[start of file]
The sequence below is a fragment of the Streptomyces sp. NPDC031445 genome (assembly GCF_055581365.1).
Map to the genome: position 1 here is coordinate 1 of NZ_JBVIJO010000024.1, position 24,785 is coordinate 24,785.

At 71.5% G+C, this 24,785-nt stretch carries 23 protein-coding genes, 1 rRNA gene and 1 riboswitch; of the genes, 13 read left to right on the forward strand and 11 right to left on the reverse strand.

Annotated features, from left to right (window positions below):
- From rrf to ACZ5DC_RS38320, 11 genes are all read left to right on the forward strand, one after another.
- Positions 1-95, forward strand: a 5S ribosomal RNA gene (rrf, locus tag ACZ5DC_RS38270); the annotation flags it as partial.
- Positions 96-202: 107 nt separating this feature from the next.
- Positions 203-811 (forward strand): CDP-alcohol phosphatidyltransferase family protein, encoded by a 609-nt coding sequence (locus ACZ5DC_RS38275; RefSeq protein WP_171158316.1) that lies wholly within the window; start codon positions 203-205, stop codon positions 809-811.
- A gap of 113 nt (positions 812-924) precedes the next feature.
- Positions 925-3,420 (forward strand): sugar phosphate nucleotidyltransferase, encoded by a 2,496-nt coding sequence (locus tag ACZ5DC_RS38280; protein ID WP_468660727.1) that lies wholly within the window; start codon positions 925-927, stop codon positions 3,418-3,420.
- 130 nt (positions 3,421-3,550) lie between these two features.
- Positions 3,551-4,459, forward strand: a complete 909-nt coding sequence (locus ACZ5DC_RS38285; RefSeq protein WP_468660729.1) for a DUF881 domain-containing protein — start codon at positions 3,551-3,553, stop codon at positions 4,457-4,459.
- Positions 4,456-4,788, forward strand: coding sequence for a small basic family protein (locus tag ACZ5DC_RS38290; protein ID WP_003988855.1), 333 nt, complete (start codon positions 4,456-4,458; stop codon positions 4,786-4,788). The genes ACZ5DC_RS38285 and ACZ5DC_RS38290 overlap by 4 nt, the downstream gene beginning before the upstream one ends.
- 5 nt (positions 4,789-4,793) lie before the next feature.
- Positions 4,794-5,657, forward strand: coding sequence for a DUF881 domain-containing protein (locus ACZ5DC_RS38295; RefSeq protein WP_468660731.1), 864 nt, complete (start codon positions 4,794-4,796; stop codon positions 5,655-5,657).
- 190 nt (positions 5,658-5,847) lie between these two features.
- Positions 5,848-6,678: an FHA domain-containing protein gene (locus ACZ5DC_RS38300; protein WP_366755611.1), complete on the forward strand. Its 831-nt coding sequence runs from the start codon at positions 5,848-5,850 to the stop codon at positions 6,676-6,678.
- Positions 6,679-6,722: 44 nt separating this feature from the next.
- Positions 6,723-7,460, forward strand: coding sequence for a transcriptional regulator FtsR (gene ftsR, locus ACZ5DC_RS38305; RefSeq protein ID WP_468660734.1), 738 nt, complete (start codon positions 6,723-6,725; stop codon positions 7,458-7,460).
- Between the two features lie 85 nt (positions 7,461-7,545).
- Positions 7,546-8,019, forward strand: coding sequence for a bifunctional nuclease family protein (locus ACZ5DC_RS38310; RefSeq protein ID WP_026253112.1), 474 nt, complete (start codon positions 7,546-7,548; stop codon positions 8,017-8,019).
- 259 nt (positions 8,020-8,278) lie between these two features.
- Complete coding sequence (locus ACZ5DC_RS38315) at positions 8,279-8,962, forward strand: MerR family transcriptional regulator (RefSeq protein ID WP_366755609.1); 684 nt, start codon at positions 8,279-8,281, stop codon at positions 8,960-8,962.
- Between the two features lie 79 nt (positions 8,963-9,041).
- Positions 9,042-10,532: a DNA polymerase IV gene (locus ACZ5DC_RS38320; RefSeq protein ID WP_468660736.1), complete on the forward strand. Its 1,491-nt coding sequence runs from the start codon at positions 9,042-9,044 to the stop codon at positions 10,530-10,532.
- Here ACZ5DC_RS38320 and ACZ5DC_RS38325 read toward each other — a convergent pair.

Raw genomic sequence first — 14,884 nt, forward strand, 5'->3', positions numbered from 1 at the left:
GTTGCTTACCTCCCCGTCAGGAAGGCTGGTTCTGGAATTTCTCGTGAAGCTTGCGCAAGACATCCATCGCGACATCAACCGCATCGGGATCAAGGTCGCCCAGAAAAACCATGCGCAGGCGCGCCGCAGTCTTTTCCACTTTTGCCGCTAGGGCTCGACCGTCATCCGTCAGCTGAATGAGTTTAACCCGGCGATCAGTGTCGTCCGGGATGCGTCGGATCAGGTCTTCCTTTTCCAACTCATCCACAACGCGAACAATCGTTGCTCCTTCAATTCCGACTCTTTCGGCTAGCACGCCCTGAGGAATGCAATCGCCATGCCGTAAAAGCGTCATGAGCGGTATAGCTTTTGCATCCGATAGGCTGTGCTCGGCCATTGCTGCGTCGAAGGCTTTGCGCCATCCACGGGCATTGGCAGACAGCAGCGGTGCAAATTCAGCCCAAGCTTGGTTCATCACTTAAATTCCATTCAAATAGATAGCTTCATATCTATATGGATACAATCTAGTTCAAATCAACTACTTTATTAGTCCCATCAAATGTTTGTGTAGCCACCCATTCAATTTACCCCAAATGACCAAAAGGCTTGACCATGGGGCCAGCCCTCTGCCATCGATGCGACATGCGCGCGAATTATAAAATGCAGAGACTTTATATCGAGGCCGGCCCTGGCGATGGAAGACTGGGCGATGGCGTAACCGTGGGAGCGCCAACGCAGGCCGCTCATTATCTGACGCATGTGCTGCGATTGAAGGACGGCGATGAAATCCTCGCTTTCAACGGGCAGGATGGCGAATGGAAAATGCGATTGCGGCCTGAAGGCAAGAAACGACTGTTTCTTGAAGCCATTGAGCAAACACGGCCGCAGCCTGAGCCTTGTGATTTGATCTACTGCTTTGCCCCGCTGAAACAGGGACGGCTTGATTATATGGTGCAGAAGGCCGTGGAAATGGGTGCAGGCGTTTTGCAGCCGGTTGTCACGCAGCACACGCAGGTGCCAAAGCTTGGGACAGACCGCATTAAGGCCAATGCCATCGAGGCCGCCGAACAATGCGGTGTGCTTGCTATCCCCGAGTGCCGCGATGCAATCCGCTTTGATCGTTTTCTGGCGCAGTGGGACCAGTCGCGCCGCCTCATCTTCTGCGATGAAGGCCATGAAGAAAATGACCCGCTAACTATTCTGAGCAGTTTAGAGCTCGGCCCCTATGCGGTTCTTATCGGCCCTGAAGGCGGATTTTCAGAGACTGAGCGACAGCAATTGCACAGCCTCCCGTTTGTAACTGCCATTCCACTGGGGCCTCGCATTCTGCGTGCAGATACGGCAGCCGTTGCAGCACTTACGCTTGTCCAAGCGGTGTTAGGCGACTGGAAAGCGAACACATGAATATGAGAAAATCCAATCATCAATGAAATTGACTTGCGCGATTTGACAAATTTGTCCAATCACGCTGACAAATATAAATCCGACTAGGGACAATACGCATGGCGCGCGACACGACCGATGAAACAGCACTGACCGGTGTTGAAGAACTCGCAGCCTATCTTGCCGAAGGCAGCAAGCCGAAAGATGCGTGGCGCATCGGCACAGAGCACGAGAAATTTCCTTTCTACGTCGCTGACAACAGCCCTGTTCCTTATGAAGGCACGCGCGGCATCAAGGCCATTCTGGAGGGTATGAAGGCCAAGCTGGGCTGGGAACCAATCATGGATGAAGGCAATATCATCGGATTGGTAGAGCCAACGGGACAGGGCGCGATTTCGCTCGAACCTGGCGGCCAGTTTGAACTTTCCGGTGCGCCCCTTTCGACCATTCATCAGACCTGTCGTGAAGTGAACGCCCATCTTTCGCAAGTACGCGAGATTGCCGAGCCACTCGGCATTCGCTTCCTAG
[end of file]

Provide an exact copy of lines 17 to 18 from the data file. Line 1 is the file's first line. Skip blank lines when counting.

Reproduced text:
- Positions 5,848-6,678: an FHA domain-containing protein gene (locus ACZ5DC_RS38300; protein WP_366755611.1), complete on the forward strand. Its 831-nt coding sequence runs from the start codon at positions 5,848-5,850 to the stop codon at positions 6,676-6,678.
- Positions 6,679-6,722: 44 nt separating this feature from the next.